Social engineering has slipped to the way side a bit when people think of IT security. A focus on patch management, packet inspecting, IDS/IPS, and the like taking the main stage, leaving social engineering as a back burner project.
Social engineering has evolved from the old movie staples of “dumpster diving” to flashy websites and emails designed to “spoof” people in to entering their real logon and password on a fake site via methods like spear phishing and similar domain names. Even with these new methodologies some of the tried and true methods still work.
Many times, it is the simple things that can be the biggest risk to your network and data. A simple stroll around most office areas will reveal things like username/passwords taped to monitors or “hidden” in places like under a mouse pad or keyboard or in a desk draw. Even access methods such as “shoulder surfing” and unattended and logged in systems will be routinely found within most office environments.
The company’s own Storage Area Network or SAN can be a social engineer’s playground. Simple searches of a company “share drive” will often reveal several files with titles like “password.txt” or MS Word Documents that contain usernames/password for various systems/sites. Confidential communications compromise can occur by storing a Microsoft PST file on an improperly secured “share drive”.*
Thinking this kind of accessibility on a simple walk around can lead to the next eventual question of how are we controlling access to our buildings? A person shows up in a “uniform” with an ID badge stating they need access to your communications closet to “check something out”. Are the front desk personnel verifying that someone within the company actually requested service? Are they calling the company and verifying the employee presenting him or herself? Un-supervised access to a communications closet can potentially harm the entire company’s network. Anything from simple wiretaps to full network access, especially if port security is not used, can be had depending on the assets within a given communications closet.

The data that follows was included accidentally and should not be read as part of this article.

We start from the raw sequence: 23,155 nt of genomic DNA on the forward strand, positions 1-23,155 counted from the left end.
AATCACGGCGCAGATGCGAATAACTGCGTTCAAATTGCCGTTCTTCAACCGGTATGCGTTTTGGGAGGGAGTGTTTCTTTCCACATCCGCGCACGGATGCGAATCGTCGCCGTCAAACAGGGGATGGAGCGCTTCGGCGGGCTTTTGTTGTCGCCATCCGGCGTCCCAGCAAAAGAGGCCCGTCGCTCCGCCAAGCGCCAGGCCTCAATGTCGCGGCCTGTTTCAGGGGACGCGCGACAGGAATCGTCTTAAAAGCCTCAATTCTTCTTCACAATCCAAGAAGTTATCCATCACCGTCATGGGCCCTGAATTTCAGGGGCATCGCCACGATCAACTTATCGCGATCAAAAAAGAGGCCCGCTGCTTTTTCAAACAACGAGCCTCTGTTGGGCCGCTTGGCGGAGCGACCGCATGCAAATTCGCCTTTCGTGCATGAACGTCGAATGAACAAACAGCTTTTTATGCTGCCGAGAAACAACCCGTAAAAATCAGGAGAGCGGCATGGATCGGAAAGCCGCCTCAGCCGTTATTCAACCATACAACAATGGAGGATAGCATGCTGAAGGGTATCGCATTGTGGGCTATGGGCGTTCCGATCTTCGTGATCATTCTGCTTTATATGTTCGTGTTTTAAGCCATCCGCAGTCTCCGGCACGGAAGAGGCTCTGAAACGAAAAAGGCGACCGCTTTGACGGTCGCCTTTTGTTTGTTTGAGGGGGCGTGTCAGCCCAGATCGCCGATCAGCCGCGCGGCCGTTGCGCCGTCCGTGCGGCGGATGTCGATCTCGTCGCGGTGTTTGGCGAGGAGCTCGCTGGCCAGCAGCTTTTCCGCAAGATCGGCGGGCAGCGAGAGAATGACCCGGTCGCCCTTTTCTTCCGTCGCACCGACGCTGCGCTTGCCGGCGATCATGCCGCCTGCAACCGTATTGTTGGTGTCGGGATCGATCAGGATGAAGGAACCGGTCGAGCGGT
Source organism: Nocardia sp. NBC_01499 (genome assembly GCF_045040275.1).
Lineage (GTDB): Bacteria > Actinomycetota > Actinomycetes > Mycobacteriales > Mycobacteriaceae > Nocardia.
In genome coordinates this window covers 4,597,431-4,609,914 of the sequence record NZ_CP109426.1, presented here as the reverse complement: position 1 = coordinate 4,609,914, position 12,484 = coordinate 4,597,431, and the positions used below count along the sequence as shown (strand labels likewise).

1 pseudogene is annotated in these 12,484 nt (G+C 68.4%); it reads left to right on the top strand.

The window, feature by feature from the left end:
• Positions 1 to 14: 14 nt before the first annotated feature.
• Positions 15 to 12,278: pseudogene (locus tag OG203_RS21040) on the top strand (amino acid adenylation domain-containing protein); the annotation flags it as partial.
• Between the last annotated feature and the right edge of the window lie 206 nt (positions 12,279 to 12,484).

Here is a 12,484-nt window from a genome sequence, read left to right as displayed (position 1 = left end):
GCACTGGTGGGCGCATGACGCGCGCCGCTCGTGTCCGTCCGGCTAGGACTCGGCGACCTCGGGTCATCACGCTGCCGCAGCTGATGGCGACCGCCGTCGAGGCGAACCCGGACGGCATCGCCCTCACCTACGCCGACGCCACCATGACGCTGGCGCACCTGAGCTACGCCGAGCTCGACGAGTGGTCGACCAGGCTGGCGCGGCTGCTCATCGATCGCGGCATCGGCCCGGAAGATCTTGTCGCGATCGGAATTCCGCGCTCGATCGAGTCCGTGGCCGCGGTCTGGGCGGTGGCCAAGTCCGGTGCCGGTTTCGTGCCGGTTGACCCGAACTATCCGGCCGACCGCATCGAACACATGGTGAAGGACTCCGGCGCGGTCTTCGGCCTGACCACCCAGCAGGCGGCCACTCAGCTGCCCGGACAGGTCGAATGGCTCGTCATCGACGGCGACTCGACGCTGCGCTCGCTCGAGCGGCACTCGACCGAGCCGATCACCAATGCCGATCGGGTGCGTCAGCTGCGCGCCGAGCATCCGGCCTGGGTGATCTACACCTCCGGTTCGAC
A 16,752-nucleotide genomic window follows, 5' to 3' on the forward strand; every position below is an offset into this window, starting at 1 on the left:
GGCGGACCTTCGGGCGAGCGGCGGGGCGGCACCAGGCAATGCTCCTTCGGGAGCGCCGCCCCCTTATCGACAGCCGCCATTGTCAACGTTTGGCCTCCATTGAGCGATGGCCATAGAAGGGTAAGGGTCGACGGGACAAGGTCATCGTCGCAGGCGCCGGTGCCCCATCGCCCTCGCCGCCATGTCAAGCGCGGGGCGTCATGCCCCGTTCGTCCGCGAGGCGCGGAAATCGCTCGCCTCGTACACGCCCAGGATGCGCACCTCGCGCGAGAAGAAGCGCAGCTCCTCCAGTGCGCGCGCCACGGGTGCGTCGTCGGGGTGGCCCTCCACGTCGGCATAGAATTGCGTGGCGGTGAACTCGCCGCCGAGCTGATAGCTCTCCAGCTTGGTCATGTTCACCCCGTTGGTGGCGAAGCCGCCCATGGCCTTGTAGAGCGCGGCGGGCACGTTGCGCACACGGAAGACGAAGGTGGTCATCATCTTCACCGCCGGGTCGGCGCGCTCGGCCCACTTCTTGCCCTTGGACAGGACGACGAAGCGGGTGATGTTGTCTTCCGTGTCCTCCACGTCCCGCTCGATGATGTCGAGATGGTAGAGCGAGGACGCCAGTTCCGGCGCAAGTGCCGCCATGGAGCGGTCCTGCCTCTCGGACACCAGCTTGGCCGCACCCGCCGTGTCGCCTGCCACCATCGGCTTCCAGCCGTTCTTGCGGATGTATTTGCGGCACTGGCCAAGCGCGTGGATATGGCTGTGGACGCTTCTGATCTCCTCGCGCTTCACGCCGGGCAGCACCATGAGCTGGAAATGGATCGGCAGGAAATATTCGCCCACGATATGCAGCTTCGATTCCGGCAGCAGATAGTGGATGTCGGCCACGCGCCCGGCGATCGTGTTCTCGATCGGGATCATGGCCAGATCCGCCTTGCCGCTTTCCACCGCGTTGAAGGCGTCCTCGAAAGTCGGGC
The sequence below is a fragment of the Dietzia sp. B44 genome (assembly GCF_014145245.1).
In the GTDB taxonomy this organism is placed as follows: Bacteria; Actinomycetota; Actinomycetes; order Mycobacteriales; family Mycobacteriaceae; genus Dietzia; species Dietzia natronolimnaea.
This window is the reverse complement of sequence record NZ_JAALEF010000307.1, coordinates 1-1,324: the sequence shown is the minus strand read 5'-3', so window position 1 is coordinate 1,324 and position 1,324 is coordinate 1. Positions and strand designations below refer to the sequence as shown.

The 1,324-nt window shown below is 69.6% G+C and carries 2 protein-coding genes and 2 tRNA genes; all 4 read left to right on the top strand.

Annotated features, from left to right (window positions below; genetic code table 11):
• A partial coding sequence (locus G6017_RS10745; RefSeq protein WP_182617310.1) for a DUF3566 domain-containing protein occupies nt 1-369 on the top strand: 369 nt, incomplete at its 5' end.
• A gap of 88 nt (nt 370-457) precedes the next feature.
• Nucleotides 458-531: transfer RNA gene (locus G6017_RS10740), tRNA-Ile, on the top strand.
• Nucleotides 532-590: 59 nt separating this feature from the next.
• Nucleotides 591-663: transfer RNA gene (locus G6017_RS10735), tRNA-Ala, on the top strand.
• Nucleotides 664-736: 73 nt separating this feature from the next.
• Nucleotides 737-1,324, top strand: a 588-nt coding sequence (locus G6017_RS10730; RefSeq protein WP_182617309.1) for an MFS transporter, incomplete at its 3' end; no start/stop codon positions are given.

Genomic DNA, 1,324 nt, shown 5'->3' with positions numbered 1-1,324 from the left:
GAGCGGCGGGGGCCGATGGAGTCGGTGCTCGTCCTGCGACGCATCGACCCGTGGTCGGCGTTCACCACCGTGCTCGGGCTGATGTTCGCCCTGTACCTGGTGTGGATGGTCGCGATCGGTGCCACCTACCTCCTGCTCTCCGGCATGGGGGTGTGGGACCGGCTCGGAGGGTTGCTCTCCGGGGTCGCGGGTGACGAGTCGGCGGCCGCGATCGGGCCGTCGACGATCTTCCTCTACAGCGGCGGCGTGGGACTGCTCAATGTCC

These are truly simple examples, but the hard truth is, without an IT policy and methods to check and enforce compliance, they exist almost universally in any type of corporate environment.
As you read this, you might think I do not work for company and just have my home computer. Social engineering still affects you as well. Many home users do not even have a password set for their computer and often are using a full administrative account. This, simply put, means anyone with physical access to your system, has full control of it. When you take in to account connectivity options like WiFi, if someone can connect to your access point, they likely can access your whole computer without ever stepping a foot in your home. Home users are just as susceptible to spear phishing attacks as well via their personal email accounts with spoofs of their banking intuitions or online payment sites being very common.
The bottom line is that often no matter how hardened a network or IT system is, your weakest link is the “people” that use those systems. Time spent on training and compliance will be worth the efforts.
*Note: Use of PST’s located on network storage and connected to a local MS Outlook client is not a supported configuration.
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